This is no way to proceed. For one thing, it's simply not fair. For another, this folds fame into the equation in ways that exclude ordinary people. If the consequence for being accused of sexual assault is that you lose your platform — and that seems to be the best ad hoc solution we've come up with — then women who aren't famous in non-celebrity industries don't have the same recourse. Whether it's female marines or hotel staff or restaurant workers, their plight won't generate the same public response. Our imaginative attachments to public figures matter, but they aren't particularly good at delivering equality or justice.
Something came to mind for every point she mentioned but the one about HR was the biggest so I'm going to share yet another story about this crap.
I'm pretty sure I was 17 or 18 by this time at my first job where realistically the creepy old dudes had been being their creepy selves from the start. It was the kind of general creepiness that everybody working there was aware of but nobody really took seriously I guess because it wasn't specific enough. Fast forward to this incident and my new manager decides that he's concerned about a guy making me uncomfortable at work, a guy who happened to be my friend. A guy who this manager conveniently just didn't like for some reason. So now I have to have a meeting to tell them that no this guy is my friend and we are completely fine. Present is the manager with an agenda, the union rep that just want's to do something visible so people think having a union is important, another manager who apparently has something to do with the union at store level who happens to be a member of the creepy old dudes club, and the HR rep who probably would have actually listened to me had she ever got the chance.
The system just doesn't work and people will never understand just how many ways it fails. I mean having that many people in the room because a manager was suspicious of my being uncomfortable was supposed to help the situation. The policies that lead to that meeting where all put in place for my best interest by somebody who will probably never fully grasp the scope of the problem.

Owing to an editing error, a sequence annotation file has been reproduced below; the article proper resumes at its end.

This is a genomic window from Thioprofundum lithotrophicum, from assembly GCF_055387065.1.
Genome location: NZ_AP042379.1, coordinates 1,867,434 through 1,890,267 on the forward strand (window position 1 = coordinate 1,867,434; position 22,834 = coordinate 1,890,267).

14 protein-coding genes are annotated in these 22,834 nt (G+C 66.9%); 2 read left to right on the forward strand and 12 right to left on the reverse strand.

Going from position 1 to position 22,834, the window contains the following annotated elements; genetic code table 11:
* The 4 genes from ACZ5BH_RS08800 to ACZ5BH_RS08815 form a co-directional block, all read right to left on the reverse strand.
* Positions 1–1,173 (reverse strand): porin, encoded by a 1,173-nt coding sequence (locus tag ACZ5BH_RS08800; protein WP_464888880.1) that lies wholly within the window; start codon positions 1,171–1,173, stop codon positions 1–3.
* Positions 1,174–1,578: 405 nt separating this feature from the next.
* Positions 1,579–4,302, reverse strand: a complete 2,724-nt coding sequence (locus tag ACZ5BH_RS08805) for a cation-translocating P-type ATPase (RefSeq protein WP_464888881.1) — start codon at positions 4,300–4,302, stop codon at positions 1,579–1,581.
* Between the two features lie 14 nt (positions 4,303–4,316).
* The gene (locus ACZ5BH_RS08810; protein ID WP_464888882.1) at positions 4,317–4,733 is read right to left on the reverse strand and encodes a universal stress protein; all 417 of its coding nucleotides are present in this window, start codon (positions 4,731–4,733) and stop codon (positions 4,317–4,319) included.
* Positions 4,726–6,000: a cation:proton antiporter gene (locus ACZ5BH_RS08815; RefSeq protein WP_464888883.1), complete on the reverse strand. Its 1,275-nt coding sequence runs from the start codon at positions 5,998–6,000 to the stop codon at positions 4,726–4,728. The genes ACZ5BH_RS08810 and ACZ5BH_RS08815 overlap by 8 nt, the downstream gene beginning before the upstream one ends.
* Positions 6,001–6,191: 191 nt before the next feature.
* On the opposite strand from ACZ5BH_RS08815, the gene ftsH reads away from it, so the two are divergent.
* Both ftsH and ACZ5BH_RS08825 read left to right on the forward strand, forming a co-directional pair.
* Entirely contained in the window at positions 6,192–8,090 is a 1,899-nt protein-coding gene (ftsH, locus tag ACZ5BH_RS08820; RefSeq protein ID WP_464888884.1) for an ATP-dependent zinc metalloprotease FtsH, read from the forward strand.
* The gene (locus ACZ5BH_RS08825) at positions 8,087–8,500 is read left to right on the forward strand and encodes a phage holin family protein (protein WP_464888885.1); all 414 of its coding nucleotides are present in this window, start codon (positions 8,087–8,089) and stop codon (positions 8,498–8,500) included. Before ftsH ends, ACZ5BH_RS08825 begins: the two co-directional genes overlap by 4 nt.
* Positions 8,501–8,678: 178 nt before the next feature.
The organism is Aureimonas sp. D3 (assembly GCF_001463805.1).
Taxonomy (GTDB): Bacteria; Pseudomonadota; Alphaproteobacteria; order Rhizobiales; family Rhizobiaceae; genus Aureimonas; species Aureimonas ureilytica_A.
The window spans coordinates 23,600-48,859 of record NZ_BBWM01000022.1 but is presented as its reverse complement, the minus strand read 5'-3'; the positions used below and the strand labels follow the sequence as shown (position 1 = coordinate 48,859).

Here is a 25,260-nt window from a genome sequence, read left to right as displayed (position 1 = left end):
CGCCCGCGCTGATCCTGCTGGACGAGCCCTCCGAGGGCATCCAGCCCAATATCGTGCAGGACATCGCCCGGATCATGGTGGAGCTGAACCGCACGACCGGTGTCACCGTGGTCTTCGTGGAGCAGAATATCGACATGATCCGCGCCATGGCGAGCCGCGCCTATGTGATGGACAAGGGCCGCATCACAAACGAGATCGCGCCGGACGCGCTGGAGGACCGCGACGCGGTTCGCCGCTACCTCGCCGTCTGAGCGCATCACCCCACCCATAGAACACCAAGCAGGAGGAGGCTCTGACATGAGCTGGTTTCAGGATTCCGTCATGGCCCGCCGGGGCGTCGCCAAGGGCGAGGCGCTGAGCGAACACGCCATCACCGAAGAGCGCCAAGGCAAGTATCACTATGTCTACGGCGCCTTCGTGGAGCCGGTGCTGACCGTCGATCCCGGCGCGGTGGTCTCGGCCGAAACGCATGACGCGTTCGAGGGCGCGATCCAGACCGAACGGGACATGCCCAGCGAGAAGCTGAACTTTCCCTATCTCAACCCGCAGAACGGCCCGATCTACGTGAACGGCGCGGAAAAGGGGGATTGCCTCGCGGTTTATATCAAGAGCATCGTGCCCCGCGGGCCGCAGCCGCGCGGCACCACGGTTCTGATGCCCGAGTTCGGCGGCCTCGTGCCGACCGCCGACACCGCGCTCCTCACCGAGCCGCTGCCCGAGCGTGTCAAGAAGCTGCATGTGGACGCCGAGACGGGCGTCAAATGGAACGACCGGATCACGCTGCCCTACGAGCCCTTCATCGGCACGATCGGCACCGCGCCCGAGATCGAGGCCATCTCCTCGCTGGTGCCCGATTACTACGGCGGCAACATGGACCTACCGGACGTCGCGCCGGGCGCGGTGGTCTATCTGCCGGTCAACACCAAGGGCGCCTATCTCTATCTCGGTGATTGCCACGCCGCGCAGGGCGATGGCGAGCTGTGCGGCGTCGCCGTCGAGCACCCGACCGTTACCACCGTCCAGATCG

Honestly, name one system we've actually been able to fix so it works for everybody. It doesn't exist, somebody will always fall through the cracks. Intelligent people with dyslexia, girls with ADHD, quiet girls getting harassed/assaulted by guys who are above them, kids from dysfunctional functioning families, young adults who don't qualify for student aid because their parents apparently have money to give them, sick people who need financial aid but don't qualify because they made good money a year ago before they got sick, young people with anxiety or depression who don't get the help they need for fear of how it could affect their home life even though the resources are there, people who fear leaving/reporting domestic violence because nobody is actually going to keep them safe after the fact. Those are just examples I can think of from my own life that have either affected myself or somebody I care about and honestly I could go on if I didn't feel like it would get boring eventually.
I'm not trying to be pessimistic, I think there are ways to help these people but I don't think the answer is some system. It's about people listening, and just being good to each other. That will take a while but so will fixing the system. We can help victims of assault without involving the accused. "Justice" doesn't have to involve the other party, it can just involve the victim getting the help they need to achieve the life they deserve despite what happened too them.